(Image description: black and white photo of a four-year-old boy with short hair, bright eyes, and a slight scar on the bridge of his nose, nestled inside of a blanket fort with stuffed animals. He looks directly into the camera and smiles with closed lips. His right hand is cupped on his chin; his right pinkie finger touches the corner of his mouth.)
When my son was 5 years old and in kindergarten, I used to tell him *social stories. Once a week, every week for about six months we drove an hour in each direction so he could go to an Occupational Therapist who specialized in sensory therapy. Inevitably he would have something to process in the car, something that had gone wrong at school, some way in which he was stymied as he attempted to learn how to behave in “expected” ways. Kindergarten was brutal for him, but we’ll get to that later.
I started each story with “There once was a boy named Lucas Alexander.” Lucas is similar to his first name and Alexander is a derivative of his middle name. It’s a name that is close enough to his own to inspire kinship, but dissimilar enough for him to buy into these stories being about someone other than himself. Lucas Alexander got into all sorts of mischief. My son was constantly baffled by how Lucas Alexander’s life seemed so similar to his own! If my son lost control of his body and hit another kid because his arms were flailing, Lucas lost control in a similar way. If my son got in trouble for climbing everything because he needed space and quiet, so, too, did Lucas.
At the end of every story, I would ask my son for advice. What would you tell Lucas to do in this situation? How would you encourage him? And we would problem solve together, coming up with ways in which we might help Lucas feel more in control of his environment. We validated the difficulty of each situation; thought / talked through multiple perspectives; and most importantly, we comforted Lucas because we knew he was miserable, too.
I’ll admit that I didn’t really know what I was doing; I literally made them all up as I drove. I was desperate for a way to help my child as he (mostly figuratively, sometimes literally) hit the wall nearly every day in his traditional school setting. My then-partner (now my husband) suggested social stories as a way to help my son process his experiences. They did help, at least for a while. Many, many tools we have tried help for a while. My son’s brain is insatiable. Once he understands a construct, he has “conquered” it and needs to move on. It took a couple of years for my son to realize that these stories were about him, and once he did, the stories no longer held the same power for him. I don’t tell the stories anymore because he is able to process in different ways now. But he remembers Lucas Alexander with fondness.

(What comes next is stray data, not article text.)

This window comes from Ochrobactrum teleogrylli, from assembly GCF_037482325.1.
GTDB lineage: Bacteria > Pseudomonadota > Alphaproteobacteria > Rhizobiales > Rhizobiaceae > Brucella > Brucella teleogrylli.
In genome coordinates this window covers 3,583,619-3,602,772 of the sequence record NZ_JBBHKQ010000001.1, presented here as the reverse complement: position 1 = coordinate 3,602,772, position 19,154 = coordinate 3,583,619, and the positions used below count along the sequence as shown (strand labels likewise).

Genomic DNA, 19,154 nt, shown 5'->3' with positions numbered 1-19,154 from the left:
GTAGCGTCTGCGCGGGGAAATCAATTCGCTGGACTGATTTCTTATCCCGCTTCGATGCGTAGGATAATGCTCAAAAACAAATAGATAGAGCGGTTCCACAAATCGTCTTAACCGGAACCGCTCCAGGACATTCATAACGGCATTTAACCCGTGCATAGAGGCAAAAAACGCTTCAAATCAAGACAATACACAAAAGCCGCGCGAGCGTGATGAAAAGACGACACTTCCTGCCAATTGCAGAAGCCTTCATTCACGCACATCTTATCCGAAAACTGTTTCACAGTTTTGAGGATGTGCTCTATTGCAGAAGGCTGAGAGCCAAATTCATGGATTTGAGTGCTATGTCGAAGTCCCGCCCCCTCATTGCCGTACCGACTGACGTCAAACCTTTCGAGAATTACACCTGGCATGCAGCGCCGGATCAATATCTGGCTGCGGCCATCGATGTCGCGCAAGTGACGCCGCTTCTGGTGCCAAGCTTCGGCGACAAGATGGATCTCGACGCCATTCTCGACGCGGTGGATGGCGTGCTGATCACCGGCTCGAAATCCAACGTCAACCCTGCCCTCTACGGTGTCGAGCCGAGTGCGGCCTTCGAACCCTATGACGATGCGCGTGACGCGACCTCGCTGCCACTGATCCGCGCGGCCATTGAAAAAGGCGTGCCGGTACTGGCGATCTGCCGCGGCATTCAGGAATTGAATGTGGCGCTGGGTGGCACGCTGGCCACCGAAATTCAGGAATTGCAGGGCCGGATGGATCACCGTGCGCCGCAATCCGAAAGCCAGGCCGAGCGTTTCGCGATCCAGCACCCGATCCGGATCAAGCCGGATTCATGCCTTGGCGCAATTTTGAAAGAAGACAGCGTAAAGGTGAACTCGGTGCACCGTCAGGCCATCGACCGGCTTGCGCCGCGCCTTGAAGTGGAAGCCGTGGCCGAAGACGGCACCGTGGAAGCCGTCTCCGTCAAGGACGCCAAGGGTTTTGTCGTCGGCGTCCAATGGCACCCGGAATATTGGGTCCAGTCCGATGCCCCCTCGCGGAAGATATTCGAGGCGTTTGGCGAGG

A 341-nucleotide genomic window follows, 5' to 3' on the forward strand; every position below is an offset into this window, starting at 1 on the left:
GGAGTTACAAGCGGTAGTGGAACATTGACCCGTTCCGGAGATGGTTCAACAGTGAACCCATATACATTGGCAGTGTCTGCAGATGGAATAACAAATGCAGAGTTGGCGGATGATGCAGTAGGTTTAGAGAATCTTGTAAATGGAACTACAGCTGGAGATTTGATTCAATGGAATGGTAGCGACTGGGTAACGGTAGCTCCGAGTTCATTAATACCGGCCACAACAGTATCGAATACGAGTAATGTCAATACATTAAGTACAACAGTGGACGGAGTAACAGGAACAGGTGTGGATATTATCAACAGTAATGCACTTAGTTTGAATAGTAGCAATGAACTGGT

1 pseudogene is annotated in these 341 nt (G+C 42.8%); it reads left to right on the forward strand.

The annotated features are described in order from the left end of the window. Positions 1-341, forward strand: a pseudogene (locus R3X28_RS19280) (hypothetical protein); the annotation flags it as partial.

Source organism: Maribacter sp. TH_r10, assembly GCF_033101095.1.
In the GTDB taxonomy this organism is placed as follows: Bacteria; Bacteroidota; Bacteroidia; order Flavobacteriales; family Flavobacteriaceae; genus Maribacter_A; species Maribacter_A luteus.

This is a blog about the ups and downs of raising a twice exceptional child, a child who is both gifted and learning-disabled. I know more now than I did when he was 5 about how much space he needs, how much recovery time he needs after a sensory-rich experience, how certain activities are likely to cause overload and are best avoided unless he initiates them. I know more about how his giftedness predisposes him to a certain learning style. I have learned more about Autism and Neurodivergence (terms that are not synonymous, and if you are interested in knowing more about these and other key terms, you should definitely read Nick Walker’s “Neurodiversity: Some Basic terms and Definitions“), although I’m not an expert. I have learned that when he experiences difficulty, it is usually fueled by “can’t” instead of “won’t.” I have learned that what he craves most is someone to listen. (Don’t we all?) After years of advocating for my son in school settings–sometimes successfully, and other times not so much–and experiencing with him how our society doesn’t even come close to graciously accepting difference, I have developed a deep certainty that I would (to paraphrase the mantra of Parenting Autistic Children with Love and Acceptance) rather change the world than change my child.
I am an academic by training. I have a Ph.D. in Musicology and taught at a public university for ten years. I am also a writer and editor. I am not “that kind of doctor,” and I’m certainly not an expert in disability advocacy. But I can write, I can read, I can do research, and I can learn. I can admit my mistakes and question my ableism. I can share what I learn with others, and I can add my voice to those who work tirelessly for acceptance (not awareness!), love (not hate!), and understanding (not fear!).
*Social stories are a common tool for therapists, teachers, and parent-caregivers who work with children who are on the Autism spectrum or have ADD / ADHD. Learn more about how to construct your own social stories here.